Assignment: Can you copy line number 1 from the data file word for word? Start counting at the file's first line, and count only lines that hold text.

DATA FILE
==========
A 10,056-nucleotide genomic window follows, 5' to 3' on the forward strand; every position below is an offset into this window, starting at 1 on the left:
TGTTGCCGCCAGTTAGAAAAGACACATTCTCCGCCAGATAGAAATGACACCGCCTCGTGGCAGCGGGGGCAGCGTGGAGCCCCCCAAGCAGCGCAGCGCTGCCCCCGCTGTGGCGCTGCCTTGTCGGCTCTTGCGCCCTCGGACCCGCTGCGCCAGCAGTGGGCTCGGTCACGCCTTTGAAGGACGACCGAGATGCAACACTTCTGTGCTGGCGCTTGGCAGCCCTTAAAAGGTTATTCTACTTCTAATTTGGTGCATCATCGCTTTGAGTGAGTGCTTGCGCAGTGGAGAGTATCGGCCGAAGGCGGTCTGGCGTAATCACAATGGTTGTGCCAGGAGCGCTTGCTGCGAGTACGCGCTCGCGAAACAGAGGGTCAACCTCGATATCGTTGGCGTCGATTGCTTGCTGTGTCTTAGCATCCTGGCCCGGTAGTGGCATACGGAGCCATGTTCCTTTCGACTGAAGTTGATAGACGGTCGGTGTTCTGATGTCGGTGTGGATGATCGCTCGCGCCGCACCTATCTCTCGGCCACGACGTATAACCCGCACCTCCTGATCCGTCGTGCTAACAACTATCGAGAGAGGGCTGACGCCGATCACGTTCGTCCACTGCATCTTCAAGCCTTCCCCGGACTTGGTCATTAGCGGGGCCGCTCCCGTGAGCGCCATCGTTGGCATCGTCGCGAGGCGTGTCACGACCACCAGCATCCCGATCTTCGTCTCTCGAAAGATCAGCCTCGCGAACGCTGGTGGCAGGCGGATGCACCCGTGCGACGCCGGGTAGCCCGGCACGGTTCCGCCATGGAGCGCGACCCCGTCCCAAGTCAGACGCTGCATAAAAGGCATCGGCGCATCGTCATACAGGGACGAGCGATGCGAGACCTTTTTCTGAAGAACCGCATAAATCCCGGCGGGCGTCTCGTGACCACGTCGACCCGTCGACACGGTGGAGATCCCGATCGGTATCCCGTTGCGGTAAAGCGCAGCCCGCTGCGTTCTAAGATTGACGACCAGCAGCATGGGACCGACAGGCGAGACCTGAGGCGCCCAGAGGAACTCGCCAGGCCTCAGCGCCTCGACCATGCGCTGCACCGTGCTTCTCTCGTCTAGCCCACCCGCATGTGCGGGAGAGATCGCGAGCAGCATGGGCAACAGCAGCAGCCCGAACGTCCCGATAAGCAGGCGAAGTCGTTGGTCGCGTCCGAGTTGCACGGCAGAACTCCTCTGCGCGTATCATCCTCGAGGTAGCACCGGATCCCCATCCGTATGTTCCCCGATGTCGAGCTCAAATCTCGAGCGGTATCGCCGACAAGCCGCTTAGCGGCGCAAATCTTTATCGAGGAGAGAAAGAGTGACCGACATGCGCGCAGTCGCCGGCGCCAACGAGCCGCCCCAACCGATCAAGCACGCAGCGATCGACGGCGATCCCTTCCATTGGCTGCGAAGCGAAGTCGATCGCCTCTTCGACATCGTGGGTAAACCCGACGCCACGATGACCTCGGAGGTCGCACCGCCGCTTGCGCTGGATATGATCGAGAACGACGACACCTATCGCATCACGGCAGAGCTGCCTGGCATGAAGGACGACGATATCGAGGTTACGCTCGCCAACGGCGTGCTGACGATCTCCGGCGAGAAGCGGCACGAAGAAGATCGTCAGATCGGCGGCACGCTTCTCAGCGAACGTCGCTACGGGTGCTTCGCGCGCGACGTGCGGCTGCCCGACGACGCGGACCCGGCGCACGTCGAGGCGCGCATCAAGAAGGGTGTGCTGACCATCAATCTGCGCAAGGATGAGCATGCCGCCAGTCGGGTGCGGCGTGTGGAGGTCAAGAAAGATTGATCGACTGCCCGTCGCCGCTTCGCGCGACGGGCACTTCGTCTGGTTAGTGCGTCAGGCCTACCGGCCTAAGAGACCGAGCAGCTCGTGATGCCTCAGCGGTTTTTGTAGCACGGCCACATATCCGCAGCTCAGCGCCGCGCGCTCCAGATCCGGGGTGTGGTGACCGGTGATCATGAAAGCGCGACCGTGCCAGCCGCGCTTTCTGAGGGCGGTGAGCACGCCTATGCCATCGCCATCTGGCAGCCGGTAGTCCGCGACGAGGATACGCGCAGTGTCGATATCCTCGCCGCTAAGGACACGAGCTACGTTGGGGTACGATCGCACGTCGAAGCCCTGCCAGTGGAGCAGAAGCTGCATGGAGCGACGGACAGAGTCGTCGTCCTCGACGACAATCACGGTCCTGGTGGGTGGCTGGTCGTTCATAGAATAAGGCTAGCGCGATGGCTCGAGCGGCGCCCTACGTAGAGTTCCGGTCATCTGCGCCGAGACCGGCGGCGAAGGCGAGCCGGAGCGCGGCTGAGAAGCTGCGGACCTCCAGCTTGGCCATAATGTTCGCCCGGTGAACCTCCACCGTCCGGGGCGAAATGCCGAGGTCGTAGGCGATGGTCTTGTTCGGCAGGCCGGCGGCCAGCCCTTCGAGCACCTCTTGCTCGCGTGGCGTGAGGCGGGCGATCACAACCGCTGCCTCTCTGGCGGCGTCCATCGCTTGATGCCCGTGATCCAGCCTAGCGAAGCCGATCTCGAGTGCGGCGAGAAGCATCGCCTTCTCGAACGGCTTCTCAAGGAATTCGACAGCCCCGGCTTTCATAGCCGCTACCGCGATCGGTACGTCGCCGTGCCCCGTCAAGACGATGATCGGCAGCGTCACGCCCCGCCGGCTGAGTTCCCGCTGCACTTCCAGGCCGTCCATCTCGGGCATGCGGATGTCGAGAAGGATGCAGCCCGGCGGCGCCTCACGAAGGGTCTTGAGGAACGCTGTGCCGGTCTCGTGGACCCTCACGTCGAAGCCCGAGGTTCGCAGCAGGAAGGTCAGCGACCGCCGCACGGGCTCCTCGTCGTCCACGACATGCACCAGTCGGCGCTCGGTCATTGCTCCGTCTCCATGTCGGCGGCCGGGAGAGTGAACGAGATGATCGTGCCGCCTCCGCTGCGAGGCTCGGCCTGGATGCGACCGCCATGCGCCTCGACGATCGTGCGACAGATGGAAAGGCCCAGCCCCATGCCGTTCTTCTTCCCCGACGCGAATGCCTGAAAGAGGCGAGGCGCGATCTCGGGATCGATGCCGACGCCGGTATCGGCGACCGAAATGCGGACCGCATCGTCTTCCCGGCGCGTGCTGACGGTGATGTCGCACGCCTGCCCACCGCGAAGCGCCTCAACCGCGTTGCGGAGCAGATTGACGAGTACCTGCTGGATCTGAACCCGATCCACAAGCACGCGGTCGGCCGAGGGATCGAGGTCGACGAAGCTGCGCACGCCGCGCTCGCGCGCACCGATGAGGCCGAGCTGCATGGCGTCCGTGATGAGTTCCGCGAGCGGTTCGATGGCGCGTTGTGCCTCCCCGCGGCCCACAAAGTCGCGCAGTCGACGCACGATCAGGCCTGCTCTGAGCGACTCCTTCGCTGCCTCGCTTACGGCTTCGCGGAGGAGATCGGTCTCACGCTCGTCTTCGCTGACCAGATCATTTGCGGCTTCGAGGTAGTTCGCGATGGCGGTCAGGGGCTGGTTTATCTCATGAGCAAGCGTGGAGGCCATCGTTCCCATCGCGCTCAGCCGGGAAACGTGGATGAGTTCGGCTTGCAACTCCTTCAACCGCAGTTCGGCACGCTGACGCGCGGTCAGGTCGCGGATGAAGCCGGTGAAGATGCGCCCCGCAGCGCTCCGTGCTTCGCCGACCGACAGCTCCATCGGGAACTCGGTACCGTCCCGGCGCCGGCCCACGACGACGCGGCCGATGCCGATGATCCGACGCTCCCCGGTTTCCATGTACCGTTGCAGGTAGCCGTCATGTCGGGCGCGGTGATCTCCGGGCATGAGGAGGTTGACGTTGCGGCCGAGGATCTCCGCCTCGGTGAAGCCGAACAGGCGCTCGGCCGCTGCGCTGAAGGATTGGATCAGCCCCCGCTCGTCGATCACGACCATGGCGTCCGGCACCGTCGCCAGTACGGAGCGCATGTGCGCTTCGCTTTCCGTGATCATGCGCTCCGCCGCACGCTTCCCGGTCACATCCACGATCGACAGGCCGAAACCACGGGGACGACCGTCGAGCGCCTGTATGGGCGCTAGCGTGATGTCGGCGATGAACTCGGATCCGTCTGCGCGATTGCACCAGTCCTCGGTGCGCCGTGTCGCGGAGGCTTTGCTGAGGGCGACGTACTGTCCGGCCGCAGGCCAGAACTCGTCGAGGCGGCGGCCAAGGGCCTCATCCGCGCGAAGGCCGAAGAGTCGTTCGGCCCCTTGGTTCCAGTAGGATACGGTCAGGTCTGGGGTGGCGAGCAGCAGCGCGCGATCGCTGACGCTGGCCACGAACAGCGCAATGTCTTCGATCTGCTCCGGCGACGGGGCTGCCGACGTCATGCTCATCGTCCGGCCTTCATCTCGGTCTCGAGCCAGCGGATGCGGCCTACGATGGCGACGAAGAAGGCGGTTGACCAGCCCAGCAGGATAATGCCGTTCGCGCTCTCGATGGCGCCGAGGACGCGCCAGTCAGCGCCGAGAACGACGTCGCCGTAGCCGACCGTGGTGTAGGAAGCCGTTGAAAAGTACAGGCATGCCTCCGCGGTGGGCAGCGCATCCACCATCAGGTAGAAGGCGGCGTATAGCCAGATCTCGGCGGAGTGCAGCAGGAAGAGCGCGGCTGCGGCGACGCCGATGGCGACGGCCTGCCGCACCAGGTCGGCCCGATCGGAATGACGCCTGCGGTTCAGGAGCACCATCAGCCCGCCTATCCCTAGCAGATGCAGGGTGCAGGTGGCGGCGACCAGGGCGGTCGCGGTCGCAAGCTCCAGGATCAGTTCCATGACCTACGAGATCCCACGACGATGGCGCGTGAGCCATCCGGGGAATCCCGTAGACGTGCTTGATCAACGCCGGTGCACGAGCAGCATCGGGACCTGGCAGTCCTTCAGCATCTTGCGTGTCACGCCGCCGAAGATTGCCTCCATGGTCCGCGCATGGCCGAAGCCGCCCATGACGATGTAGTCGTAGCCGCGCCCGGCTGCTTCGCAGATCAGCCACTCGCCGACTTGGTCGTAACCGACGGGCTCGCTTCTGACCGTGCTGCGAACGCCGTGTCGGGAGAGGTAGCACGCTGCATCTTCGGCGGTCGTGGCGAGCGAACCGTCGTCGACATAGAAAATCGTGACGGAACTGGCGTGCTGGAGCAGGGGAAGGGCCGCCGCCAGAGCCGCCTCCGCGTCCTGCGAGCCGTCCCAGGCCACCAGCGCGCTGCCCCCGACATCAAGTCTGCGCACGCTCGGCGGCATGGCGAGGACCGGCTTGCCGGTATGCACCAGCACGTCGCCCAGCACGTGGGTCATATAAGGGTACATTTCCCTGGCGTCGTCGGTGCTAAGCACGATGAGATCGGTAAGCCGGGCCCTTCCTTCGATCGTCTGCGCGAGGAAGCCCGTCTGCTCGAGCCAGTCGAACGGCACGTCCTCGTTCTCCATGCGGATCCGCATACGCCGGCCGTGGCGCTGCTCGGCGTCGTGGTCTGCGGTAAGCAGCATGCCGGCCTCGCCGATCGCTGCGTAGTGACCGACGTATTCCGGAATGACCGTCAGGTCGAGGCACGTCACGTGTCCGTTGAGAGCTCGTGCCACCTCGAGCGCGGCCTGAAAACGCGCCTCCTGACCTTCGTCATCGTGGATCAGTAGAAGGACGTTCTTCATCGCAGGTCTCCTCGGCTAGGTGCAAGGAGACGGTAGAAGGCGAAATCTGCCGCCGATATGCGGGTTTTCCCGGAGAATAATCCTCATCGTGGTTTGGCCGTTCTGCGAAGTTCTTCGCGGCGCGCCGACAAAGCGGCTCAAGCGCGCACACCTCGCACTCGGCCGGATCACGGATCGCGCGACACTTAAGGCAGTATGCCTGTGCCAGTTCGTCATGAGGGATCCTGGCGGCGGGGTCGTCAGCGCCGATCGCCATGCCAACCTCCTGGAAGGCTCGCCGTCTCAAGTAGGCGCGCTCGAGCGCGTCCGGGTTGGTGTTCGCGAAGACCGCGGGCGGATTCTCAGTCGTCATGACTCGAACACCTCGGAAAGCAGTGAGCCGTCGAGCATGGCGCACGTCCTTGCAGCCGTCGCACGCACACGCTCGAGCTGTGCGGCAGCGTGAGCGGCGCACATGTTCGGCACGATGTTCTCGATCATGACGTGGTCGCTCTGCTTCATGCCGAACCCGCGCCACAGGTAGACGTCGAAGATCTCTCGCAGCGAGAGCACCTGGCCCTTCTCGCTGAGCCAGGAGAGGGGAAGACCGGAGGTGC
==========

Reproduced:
A 10,056-nucleotide genomic window follows, 5' to 3' on the forward strand; every position below is an offset into this window, starting at 1 on the left: